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Aspects of mathematically modelling street gang violence in Los Angeles

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Street gangs are a continued problem not only to the greater Los Angeles area, but also in many urban areas of the United States. This talk highlights mathematical models used to describe two aspects of gang violence: gang rivalry networks and inferring affiliation for violent events. To further understand the generation of a gang rivalry network, an agent based model is presented. The movement dynamics of agents are coupled to an evolving network of gang rivalries, which is determined by previous interactions among agents in the system. To infer gang affiliation of violent events in the presence of incomplete data, the Estimate & Score algorithm will be presented. Even when gang activity is highly stochastic, localized excitations in parts of the known dataset can help identify gangs responsible for unsolved crimes. Assuming the data is a realization of a Hawkes process, this algorithm assigns weights to the inferred culpable gang as well as estimate the process parameters in the presence of incomplete data.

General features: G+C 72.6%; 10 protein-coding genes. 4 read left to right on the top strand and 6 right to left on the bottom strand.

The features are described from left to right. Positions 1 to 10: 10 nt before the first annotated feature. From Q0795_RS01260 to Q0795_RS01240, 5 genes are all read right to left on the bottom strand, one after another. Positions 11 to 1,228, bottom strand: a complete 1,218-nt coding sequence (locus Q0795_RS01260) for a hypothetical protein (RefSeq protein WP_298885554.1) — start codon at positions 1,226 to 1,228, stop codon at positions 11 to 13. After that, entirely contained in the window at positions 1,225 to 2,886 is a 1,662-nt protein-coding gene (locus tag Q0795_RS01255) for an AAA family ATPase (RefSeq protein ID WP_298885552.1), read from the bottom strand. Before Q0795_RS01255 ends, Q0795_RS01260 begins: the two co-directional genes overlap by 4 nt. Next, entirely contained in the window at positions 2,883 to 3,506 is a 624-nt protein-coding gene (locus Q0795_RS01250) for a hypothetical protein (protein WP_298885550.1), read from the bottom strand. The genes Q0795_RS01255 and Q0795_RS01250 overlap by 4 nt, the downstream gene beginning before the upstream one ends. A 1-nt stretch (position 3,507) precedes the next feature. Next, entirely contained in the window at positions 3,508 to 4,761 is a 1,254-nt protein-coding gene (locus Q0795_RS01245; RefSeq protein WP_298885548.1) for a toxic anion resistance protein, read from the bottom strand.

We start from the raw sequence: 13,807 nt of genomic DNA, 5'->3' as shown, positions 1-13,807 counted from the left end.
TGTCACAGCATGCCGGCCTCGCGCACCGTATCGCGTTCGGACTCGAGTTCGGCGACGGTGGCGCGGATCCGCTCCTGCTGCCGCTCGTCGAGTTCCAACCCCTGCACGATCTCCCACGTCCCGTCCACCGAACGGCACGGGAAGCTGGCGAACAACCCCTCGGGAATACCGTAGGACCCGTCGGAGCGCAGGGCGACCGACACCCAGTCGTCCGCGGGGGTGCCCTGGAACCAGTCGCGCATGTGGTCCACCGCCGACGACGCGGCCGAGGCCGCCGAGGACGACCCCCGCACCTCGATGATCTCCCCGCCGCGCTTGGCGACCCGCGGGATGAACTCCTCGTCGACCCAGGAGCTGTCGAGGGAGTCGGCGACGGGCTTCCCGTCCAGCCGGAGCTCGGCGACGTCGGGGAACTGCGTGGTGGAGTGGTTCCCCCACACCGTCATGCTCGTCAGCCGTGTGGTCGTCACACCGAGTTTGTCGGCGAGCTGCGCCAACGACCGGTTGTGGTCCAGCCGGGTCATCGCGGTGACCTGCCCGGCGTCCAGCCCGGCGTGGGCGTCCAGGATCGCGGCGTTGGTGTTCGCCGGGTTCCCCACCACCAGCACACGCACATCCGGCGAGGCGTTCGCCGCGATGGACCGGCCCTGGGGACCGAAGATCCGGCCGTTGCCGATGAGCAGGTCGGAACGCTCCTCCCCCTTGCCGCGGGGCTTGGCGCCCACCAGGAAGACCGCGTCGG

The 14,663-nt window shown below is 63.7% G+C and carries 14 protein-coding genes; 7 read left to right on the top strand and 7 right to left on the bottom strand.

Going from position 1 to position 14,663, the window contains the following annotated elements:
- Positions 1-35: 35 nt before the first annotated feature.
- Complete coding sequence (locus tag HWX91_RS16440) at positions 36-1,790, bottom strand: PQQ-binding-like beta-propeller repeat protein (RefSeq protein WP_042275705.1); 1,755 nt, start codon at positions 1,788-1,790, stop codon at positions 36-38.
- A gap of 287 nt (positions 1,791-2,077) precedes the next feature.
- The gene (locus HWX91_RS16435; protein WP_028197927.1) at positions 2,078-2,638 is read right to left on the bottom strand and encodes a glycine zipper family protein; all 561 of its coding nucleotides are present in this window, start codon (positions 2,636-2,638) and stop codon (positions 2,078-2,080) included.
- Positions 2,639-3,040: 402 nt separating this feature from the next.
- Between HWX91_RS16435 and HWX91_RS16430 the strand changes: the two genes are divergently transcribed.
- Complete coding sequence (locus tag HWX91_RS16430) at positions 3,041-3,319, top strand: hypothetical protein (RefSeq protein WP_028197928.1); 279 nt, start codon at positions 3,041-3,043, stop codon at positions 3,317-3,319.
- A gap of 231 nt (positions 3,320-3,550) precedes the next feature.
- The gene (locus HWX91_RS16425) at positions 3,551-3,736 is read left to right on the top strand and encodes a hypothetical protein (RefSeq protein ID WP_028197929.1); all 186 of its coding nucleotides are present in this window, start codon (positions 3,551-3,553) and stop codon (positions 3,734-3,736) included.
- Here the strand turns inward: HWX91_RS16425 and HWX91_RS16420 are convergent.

This talk is part of the Cambridge Image Analysis Seminars series.

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